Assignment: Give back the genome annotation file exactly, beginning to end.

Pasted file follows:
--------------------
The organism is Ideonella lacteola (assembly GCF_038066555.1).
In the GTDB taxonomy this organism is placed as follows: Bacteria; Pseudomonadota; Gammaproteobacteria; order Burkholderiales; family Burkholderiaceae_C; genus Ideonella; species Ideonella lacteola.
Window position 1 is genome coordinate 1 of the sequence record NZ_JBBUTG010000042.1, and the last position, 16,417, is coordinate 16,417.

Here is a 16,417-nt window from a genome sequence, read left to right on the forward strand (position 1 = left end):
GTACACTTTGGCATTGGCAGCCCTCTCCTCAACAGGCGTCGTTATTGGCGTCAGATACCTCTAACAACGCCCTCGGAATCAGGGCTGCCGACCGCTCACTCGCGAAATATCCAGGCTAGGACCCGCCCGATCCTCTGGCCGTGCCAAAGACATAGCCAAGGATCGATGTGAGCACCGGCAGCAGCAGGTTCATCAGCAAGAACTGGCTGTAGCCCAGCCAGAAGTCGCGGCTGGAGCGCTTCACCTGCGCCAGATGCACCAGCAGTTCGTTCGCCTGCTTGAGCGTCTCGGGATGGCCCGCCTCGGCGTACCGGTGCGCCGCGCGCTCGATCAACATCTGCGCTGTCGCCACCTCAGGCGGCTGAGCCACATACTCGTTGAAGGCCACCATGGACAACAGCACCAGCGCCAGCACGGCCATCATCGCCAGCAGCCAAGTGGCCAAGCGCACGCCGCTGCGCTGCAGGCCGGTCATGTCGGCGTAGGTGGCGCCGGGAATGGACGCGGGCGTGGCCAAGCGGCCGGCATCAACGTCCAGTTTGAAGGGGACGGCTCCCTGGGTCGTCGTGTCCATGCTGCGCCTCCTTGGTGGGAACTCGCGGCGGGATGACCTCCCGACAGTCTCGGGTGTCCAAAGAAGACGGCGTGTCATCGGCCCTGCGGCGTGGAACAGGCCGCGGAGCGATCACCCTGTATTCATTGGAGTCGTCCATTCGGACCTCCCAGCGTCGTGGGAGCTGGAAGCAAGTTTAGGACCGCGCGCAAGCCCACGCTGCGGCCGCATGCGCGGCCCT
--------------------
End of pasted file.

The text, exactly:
The organism is Ideonella lacteola (assembly GCF_038066555.1).
In the GTDB taxonomy this organism is placed as follows: Bacteria; Pseudomonadota; Gammaproteobacteria; order Burkholderiales; family Burkholderiaceae_C; genus Ideonella; species Ideonella lacteola.
Window position 1 is genome coordinate 1 of the sequence record NZ_JBBUTG010000042.1, and the last position, 16,417, is coordinate 16,417.

Here is a 16,417-nt window from a genome sequence, read left to right on the forward strand (position 1 = left end):
GTACACTTTGGCATTGGCAGCCCTCTCCTCAACAGGCGTCGTTATTGGCGTCAGATACCTCTAACAACGCCCTCGGAATCAGGGCTGCCGACCGCTCACTCGCGAAATATCCAGGCTAGGACCCGCCCGATCCTCTGGCCGTGCCAAAGACATAGCCAAGGATCGATGTGAGCACCGGCAGCAGCAGGTTCATCAGCAAGAACTGGCTGTAGCCCAGCCAGAAGTCGCGGCTGGAGCGCTTCACCTGCGCCAGATGCACCAGCAGTTCGTTCGCCTGCTTGAGCGTCTCGGGATGGCCCGCCTCGGCGTACCGGTGCGCCGCGCGCTCGATCAACATCTGCGCTGTCGCCACCTCAGGCGGCTGAGCCACATACTCGTTGAAGGCCACCATGGACAACAGCACCAGCGCCAGCACGGCCATCATCGCCAGCAGCCAAGTGGCCAAGCGCACGCCGCTGCGCTGCAGGCCGGTCATGTCGGCGTAGGTGGCGCCGGGAATGGACGCGGGCGTGGCCAAGCGGCCGGCATCAACGTCCAGTTTGAAGGGGACGGCTCCCTGGGTCGTCGTGTCCATGCTGCGCCTCCTTGGTGGGAACTCGCGGCGGGATGACCTCCCGACAGTCTCGGGTGTCCAAAGAAGACGGCGTGTCATCGGCCCTGCGGCGTGGAACAGGCCGCGGAGCGATCACCCTGTATTCATTGGAGTCGTCCATTCGGACCTCCCAGCGTCGTGGGAGCTGGAAGCAAGTTTAGGACCGCGCGCAAGCCCACGCTGCGGCCGCATGCGCGGCCCT